Made up of lead vocalist Joshua Roberts, guitarists Tristan Torres and Freddie Criales, bassist Jared Kay, drummer Joe Horsham, and keyboardist Vincent Ernst, Magnolia Park have recorded almost all their output to date with Audio Compound producers Andrew Wade and Andy Karpovck. The first iteration of the band formed in 2019, with a mission of inventively fusing genres while increasing inclusivity in the punk world. “There’s not a lot of people of color in our scene, so we want to show everyone that it’s okay to look like us and play this kind of music,” says Torres. Roberts adds: “We have an amazing opportunity to connect with a lot of people through our music, and we definitely want to use that to make a positive impact.”
The follow-up to their early-2021 EP Dream Eater, Halloween Mixtape features such standout tracks as “Kids Like Us,” an anthem for all those who’ve struggled with being marginalized. “That song came from me and Josh and Freddie talking about certain experiences we’ve all had over the course of our lives,” says Torres. “It speaks about growing up as a person of color, dealing with police brutality and fighting against racism. To this day we still get hate from people telling us that we can’t play the music we’re playing because of the color of our skin, so we want to let all the kids know that they can do whatever they want to do, and that nobody’s hatred should get in the way of that.”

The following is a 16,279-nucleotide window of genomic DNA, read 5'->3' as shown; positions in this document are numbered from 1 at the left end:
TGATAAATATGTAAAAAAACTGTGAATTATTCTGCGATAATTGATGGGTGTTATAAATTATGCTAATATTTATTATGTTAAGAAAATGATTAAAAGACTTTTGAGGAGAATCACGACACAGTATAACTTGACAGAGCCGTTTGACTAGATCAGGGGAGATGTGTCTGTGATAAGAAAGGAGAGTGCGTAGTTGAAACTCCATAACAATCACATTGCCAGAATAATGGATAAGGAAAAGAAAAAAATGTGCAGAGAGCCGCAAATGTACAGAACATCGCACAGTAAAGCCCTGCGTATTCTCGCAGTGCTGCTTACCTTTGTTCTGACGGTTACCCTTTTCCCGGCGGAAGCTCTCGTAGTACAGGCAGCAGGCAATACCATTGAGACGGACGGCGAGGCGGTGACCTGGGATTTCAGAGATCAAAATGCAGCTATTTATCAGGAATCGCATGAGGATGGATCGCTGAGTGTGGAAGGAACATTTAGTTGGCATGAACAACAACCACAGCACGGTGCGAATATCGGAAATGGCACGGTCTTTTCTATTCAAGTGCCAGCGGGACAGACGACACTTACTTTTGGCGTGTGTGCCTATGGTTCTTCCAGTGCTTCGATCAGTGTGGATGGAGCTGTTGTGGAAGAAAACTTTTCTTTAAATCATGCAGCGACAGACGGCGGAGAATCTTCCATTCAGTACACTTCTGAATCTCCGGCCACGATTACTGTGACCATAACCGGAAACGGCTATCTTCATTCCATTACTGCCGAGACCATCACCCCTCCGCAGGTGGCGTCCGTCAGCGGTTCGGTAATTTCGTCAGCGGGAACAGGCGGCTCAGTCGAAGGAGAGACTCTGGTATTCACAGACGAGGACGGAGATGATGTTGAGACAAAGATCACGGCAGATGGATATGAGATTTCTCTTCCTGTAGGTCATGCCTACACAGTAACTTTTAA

Named for a park in their hometown, Magnolia Park first discovered their singular sound with a track called “Outside,” released in early 2020. “From the beginning we knew we wanted to create something new that mixed hip-hop and pop-punk and emo and electronic music, and that song took it to a whole new level,” says Torres. After the premiere of “Outside,” Magnolia Park continued putting out singles and building up their following, then headed out on tour with Lil Lotus in summer 2021. Following a show at The Echo in Los Angeles, the band’s deal with Epitaph was quickly set in motion. “Epitaph felt like the perfect fit for us, and we’re really excited for the band to be moving forward with them,” says Kay.
With the arrival of their Epitaph debut, Magnolia Park look forward to raising even further awareness of the issues they find essential, including mental health. “Some of the band members struggle with mental health problems, and a big part of our music is shining a light on that,” says Torres. “It’s such a crazy world to begin with, and then when you add all the stress of the pandemic and the hatred that so many people are dealing with, it’s really easy to feel lost.”
Along with providing comfort and connection through their music, Magnolia Park hope to bring a deep sense joy to their audience. “We’re all just very down-to-earth people who love making music together,” says Kay. “We want our songs to leave people in a better place than they were before, and hopefully make a lasting impression on this generation and those to come.”